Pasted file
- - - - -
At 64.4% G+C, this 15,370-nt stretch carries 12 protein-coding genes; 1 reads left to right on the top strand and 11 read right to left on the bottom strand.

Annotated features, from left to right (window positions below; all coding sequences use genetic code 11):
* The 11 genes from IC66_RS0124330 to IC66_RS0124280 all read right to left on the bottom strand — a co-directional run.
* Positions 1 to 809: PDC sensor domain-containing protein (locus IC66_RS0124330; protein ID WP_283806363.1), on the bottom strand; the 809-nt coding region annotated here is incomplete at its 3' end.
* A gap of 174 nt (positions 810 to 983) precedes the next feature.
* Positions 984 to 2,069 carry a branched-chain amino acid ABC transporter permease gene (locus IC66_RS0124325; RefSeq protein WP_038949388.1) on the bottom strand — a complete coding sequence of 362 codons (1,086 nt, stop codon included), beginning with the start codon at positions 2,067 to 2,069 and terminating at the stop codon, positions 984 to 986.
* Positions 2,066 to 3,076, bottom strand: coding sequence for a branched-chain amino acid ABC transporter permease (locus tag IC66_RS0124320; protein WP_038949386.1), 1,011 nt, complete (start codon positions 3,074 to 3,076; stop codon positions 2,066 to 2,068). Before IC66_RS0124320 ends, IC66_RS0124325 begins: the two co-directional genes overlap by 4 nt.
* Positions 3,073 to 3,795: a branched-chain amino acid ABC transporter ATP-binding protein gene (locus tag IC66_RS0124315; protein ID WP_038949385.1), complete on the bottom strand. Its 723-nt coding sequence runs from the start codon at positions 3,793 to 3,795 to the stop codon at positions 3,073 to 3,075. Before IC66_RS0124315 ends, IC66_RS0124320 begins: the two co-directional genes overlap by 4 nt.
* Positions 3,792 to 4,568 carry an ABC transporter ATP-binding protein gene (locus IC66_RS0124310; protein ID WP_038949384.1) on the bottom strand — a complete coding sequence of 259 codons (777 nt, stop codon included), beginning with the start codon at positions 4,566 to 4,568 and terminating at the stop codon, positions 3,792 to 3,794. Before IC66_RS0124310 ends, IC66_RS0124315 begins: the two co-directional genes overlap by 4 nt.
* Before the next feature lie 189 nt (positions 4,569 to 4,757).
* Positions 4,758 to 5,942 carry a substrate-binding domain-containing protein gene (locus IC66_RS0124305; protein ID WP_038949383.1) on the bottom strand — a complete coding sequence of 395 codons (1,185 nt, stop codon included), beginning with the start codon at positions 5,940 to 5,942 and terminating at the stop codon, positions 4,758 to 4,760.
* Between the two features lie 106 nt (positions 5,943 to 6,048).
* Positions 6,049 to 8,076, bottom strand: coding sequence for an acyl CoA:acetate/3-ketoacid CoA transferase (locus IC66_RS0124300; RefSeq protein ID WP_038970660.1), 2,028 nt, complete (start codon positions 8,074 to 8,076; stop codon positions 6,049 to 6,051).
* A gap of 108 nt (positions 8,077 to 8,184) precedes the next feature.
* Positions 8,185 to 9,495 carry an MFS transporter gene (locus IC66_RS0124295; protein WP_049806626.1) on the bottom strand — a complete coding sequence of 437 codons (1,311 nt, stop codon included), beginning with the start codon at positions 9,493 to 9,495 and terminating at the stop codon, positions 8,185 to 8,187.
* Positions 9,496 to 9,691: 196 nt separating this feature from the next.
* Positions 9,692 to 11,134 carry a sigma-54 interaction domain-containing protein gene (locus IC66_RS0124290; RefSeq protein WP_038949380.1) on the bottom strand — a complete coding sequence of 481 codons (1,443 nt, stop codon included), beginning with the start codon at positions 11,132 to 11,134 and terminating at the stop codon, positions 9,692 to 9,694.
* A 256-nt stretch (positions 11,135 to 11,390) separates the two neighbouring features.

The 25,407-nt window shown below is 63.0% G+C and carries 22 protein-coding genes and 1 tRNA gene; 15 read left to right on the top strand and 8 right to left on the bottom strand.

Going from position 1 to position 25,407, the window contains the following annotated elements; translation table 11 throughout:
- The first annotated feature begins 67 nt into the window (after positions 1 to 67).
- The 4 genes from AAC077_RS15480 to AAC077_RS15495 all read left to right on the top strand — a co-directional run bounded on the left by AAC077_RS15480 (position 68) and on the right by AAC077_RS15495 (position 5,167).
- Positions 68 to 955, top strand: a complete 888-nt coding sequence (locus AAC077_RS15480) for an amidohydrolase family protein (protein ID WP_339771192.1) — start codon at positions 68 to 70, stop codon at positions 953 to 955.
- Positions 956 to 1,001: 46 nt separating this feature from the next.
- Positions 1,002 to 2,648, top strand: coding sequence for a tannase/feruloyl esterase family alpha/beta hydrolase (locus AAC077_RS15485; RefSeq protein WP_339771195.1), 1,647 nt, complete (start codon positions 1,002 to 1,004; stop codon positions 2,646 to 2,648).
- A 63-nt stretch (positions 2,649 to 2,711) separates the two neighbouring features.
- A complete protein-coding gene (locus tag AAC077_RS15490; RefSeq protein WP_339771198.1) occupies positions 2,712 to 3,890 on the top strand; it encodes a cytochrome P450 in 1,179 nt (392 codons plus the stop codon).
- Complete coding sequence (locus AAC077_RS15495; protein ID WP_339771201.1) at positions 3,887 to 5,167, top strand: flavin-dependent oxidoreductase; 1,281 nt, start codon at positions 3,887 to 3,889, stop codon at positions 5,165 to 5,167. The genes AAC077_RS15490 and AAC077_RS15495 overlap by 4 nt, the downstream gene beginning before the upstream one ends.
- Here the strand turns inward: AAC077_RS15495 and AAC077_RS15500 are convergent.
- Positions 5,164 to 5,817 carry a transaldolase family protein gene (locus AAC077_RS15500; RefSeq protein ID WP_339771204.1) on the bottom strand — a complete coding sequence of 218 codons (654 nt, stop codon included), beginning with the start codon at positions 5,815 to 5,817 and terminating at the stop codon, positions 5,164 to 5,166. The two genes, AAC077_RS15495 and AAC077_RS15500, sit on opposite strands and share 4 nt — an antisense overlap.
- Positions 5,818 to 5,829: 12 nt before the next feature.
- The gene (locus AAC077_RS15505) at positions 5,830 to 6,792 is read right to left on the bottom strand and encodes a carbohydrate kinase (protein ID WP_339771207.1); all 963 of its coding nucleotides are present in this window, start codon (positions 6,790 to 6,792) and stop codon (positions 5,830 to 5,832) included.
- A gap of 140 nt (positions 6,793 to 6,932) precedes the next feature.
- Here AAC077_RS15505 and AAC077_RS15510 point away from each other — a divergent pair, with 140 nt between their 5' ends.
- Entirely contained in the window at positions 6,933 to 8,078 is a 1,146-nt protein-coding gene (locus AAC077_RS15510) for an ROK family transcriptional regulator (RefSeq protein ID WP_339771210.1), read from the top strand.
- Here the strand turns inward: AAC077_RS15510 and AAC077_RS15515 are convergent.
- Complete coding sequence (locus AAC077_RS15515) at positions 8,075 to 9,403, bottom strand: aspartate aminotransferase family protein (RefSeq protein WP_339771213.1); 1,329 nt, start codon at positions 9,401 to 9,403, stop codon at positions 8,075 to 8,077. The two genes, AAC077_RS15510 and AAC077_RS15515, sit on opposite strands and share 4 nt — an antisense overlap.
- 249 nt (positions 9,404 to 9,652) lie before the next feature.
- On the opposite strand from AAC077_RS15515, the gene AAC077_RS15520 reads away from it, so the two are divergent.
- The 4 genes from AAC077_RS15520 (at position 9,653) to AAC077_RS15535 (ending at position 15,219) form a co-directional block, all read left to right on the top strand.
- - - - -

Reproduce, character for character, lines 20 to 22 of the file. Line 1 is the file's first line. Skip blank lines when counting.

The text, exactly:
Going from position 1 to position 25,407, the window contains the following annotated elements; translation table 11 throughout:
- The first annotated feature begins 67 nt into the window (after positions 1 to 67).
- The 4 genes from AAC077_RS15480 to AAC077_RS15495 all read left to right on the top strand — a co-directional run bounded on the left by AAC077_RS15480 (position 68) and on the right by AAC077_RS15495 (position 5,167).